Goals should be set at both an individual and company-wide level. Be realistic but ambitious. Be measured but strive for the best. Your goals should be based on where you’ve been, as well as where you want to go. – Jill Bookman, American Collectors Insurance

95 – Mine for Specialties
Mine your agency management system to find out where you have a niche. If you have three or four restaurant accounts, then you have knowledge within your agency about restaurants. Ask your current clients about other restaurateurs who could use your expertise. – Insurance Journal

96 – Document, Document, Document 
Keep track of what you do and what you tell clients. It provides seamless service when a colleague follows up later with a client at a moment when you are not available to answer questions. – Maureen Boeing, Landmark Insurance Agency and past chair, ASCnet

97 – Multitasking Break
It is so easy to work on the computer while simultaneously talking on the phone. Stop. Commit yourself to focusing on the needs of the client with whom you are speaking. Dedicating that time to the conversation and lending full expertise to his or her situation will build stronger relationships and open the door to opportunities you may not have caught otherwise. – Jill Bookman, American Collectors Insurance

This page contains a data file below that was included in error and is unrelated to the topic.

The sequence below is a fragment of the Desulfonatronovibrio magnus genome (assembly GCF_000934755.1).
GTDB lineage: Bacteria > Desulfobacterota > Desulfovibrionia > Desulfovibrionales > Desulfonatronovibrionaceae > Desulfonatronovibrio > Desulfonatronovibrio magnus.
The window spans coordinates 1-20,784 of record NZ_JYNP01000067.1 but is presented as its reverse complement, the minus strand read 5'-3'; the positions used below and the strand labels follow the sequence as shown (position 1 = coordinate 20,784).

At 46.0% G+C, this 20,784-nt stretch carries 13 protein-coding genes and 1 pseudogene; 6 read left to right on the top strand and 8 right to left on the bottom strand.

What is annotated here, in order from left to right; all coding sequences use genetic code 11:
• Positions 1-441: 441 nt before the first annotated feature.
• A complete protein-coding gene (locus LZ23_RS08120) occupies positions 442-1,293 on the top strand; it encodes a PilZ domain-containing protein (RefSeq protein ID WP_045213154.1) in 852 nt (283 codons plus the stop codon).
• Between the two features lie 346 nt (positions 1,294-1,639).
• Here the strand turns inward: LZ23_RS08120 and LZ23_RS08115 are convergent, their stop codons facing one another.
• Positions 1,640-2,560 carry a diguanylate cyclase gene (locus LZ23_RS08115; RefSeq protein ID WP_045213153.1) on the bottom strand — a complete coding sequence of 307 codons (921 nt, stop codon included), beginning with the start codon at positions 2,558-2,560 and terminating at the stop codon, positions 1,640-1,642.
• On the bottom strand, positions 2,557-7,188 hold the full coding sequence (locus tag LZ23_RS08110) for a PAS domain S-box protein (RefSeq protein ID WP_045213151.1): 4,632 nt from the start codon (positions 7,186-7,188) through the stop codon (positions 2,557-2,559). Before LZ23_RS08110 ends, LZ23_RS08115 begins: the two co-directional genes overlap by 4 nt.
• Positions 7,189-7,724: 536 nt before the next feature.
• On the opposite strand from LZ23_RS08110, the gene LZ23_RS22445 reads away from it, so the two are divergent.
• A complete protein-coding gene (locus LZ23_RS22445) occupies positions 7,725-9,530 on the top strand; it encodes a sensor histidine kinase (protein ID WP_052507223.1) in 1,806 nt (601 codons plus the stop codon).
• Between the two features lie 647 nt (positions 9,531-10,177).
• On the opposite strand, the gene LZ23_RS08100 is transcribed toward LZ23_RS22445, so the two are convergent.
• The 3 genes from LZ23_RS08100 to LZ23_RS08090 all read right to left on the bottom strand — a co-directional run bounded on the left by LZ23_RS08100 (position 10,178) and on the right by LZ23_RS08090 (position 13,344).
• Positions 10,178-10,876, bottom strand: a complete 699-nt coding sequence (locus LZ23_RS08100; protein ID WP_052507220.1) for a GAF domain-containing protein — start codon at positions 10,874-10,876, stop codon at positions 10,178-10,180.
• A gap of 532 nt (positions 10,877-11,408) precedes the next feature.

98 – Branch Out
Pick your best niche and expand it like crazy. Keep nurturing your existing book while you grow your new “branch.” A well-picked and “niche-branch” can outperform the entire agency. – Michael Jans, Agency Revolution

99 – Budget, Schmudget
I wish more agencies would “act like grownup” businesses and budget their money. And then, I wish they’d know when to throw that budget away. If you’re getting a positive ROI on a marketing campaign that is what every entrepreneur dreams of: free money. Don’t let accountants run your business. Good marketing means that the marketplace pays for your marketing. (Don’t let lawyers run your business, either!) – Michael Jans, Agency Revolution

100 – Agency Newsletters
A newsletter is an excellent tool to help educate customers on insurance issues, to make customers believe that they’re getting something extra for their insurance dollars, and to keep an agency’s name before its customers. – Mary Christiano, Professional Insurance Agents associations of New York, New Jersey, Connecticut and New Hampshire

101 – Don’t Use Complicated Diction
When pitching, do not use complicated diction. Pride yourself on being able to explain the concept as quickly, clearly and simply as possible. The biggest problem in sales is client confusion. Confusion does not lead to a Yes. – Tom Szaky, CEO of TerraCycle, a N.J.-based “upcycling” and manufacturing firm, in a commentary in The New York Times


Abram Interstate Insurance Services, Inc. is a California wholesale insurance broker (CMGA) that has licensing and expertise to place business in both admitted and non-admitted markets for personal lines insurance and commercial lines insurance in California and surrounding areas.